A soldier needs to feel loved

Published 12:00 am Thursday, May 3, 2007


The word comes out with a loud exhalation. Now done with my last set of &uot;bent-over dumbbell rows,&uot; I put the weights back. I stretch and wince at the tightness in my back.

&uot;That’s gonna leave a mark tomorrow,&uot; I think. I figure I’m still paying for all the Cindy Lou Cheeseburgers I ate at Parker Drugs before I came out here.

Maybe that’s unfair. After all, cheeseburgers have never been shown to cause back pain. It’s more than likely the very fast exit I made into my &uot;Snatch&uot; vehicle last night, when the locals decided to send their love by lobbing rockets at us. By &uot;exit&uot; I mean I dived headfirst into the back of the vehicle, while my partner in crime prevention floored it.

I have my iPod at its highest volume setting, with Bob Dylan singing &uot;The Hurricane.&uot; I can only imagine how bad my singing is and catch myself as a guy walks in.

I know him. That is, I’ve seen him around and have heard the stories about him. I’ll call him &uot;Mick.&uot; Word is, this is his third tour in Iraq. He’s a quiet guy. He wasn’t always, though, according to some of the stories. He used to be a pretty funny guy, always quick with a joke.

About a year ago, Mick was a happily married man, with two little girls, serving his second tour in Iraq. He was an &uot;operator,&uot; a shooter. He caught bad guys. He worked hard, and his sole motivation for staying busy here was to take his mind off how much he missed his family.

His family was his life. He’d stop and show anybody pictures of his family. He called his wife every Saturday. He’d spend about 30 minutes on the phone talking to his family.

While most guys begged their significant others for care packages from home, he never did. He’d buy all sorts of souvenirs from out here and send them home to his family. Like most, he e-mailed his family every day, but he’d also hand-write a letter each night for his two daughters and his wife, no matter how exhausted he was from the night’s activities.

Toward the middle of his tour, there was a noticeable change in his demeanor. He wasn’t the same guy.

Instead of hearing stories about which of his kids got an A in school, people heard nothing. Instead of seeing him writing his nightly letters or e-mailing his loved ones, people saw him taking long walks along the fence line of the base. He seemed to prefer being alone.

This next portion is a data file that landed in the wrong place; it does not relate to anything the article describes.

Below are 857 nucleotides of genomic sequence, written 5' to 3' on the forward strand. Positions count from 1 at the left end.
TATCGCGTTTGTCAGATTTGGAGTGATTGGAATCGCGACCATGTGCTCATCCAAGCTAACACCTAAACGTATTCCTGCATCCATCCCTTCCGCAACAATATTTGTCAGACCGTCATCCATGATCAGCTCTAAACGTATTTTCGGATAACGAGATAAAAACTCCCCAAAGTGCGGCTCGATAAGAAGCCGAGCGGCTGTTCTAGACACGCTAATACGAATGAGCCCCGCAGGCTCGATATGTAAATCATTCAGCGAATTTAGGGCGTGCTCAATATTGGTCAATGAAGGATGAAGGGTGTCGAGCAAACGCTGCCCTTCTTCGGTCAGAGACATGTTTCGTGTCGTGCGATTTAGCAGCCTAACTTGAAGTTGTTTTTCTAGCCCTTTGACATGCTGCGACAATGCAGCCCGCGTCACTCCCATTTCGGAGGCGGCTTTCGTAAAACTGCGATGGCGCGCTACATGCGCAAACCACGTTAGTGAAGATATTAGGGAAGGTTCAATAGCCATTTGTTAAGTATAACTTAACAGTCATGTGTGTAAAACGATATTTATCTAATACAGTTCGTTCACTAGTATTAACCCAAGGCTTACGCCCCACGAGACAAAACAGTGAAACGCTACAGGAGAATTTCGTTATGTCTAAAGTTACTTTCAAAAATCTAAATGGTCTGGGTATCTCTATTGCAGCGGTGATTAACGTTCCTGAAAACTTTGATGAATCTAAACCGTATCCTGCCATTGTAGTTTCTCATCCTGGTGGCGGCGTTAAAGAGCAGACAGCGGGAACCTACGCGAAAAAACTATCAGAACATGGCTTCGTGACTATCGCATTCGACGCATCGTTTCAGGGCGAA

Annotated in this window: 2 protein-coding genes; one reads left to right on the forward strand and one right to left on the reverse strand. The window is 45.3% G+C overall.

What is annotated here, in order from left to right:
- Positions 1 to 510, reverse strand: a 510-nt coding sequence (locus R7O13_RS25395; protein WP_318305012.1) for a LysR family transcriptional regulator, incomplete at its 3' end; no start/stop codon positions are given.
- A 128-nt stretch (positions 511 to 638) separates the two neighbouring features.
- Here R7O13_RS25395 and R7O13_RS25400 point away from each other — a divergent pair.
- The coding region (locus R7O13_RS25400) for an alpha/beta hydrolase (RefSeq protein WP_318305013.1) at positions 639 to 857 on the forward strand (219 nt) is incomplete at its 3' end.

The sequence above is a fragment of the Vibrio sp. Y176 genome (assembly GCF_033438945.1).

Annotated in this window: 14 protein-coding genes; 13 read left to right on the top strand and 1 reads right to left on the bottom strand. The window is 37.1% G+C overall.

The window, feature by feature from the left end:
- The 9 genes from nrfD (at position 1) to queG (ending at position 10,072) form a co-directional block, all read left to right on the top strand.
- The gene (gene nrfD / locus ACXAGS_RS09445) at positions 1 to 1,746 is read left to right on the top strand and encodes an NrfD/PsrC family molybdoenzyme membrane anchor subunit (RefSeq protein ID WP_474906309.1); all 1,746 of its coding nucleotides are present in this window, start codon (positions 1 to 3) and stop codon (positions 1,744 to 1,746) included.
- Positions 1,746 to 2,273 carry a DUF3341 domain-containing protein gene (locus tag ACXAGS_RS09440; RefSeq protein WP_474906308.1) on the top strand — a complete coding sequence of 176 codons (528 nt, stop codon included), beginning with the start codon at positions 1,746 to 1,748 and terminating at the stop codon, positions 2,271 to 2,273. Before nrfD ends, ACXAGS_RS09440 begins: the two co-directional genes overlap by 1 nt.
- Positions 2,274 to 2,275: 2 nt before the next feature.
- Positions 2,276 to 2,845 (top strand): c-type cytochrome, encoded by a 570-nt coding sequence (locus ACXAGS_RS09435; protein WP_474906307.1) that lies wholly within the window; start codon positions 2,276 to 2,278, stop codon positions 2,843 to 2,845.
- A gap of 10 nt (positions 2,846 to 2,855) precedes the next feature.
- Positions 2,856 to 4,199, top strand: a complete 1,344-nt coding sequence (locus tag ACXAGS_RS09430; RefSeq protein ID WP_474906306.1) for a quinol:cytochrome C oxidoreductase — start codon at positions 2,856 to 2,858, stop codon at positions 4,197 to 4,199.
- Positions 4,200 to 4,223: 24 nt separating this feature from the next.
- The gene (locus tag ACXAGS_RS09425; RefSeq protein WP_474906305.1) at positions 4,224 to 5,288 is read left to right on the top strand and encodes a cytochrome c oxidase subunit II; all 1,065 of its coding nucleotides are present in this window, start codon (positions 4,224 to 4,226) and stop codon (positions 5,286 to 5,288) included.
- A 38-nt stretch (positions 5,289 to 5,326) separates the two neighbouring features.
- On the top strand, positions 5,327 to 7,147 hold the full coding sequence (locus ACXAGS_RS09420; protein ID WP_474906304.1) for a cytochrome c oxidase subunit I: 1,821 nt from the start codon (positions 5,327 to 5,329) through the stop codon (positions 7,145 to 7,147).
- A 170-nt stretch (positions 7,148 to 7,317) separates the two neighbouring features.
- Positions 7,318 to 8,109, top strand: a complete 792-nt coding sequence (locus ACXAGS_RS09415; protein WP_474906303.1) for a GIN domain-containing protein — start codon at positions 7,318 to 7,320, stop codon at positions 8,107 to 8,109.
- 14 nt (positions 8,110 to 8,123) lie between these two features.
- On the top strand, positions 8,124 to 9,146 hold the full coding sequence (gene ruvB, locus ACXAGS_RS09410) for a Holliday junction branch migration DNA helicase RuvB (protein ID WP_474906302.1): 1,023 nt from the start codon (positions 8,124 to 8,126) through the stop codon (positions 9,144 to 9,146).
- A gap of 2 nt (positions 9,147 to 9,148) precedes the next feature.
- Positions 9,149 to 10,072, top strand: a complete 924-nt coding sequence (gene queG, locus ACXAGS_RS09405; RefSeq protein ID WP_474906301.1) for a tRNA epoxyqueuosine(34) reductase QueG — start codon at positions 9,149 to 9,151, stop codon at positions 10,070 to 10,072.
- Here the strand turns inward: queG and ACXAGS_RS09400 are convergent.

Inevitably people asked him how things were going. &uot;Fine,&uot; he’d respond pleasantly. People knew better but didn’t know what else to ask. People would see him working out in the gym with his iPod on at full volume, not meeting the gaze of anyone. The same behavior applied at work. He never talked to anyone, unless absolutely necessary.

Then one day, people understood. Mick was found in his hooch, sobbing uncontrollably. In his hands, he clutched a thick sheaf of papers — divorce papers.

&uot;She couldn’t deal with all this any more,&uot; he said. He finally unloaded on his platoon sergeant. He was a complete wreck.

He said that she had grown tired of waiting for him to come home. She was lonely. She hated the fact that he loved a job that took him away from his family. She said she had been driven into the arms of another man because of this. She took the kids and went to live with her mother.

What could he do? He signed the papers, finished his time in Iraq and left to go home to an empty house.

He realized he’d become a shadow of his former self, so he volunteered to come back. He’s doing what he did on his last tour. He said he had nothing left back in the States. People are concerned about him.

I’ve seen guys lose legs, arms, fingers and any other extremity you can name. They are almost always fitted with prosthetics. But is there a prosthetic for an amputated soul? Once it’s gone, it’s gone, right?

The most important thing to anyone in a combat zone is to have that one constant in his life, that one thing that won’t change. It’s the difference between life and death for some. What is it? Just to feel loved.

Most of us can do without the parades, the prayers, the &uot;thanks yous.&uot; It’s not that we’re unappreciative. Quite the contrary. I, for one, am always floored by the amount of support that the public has for the military.

It’s just that the thing most of us need more than anything else — the thing that every &uot;Mick&uot; out here needs — is that knowledge that when we’re done here, a certain someone will be there to say: &uot;I’m glad you’re home. I really missed you.&uot;

We need that other person to hold out, just a little longer. We need that other person to keep the faith. Always.

What do I need? After that workout, I sure could do with a shower — and a cheeseburger.

Thomas More is the pseudonym of an intelligence analyst with the U.S. Navy, who makes his home in Franklin and is serving in Iraq.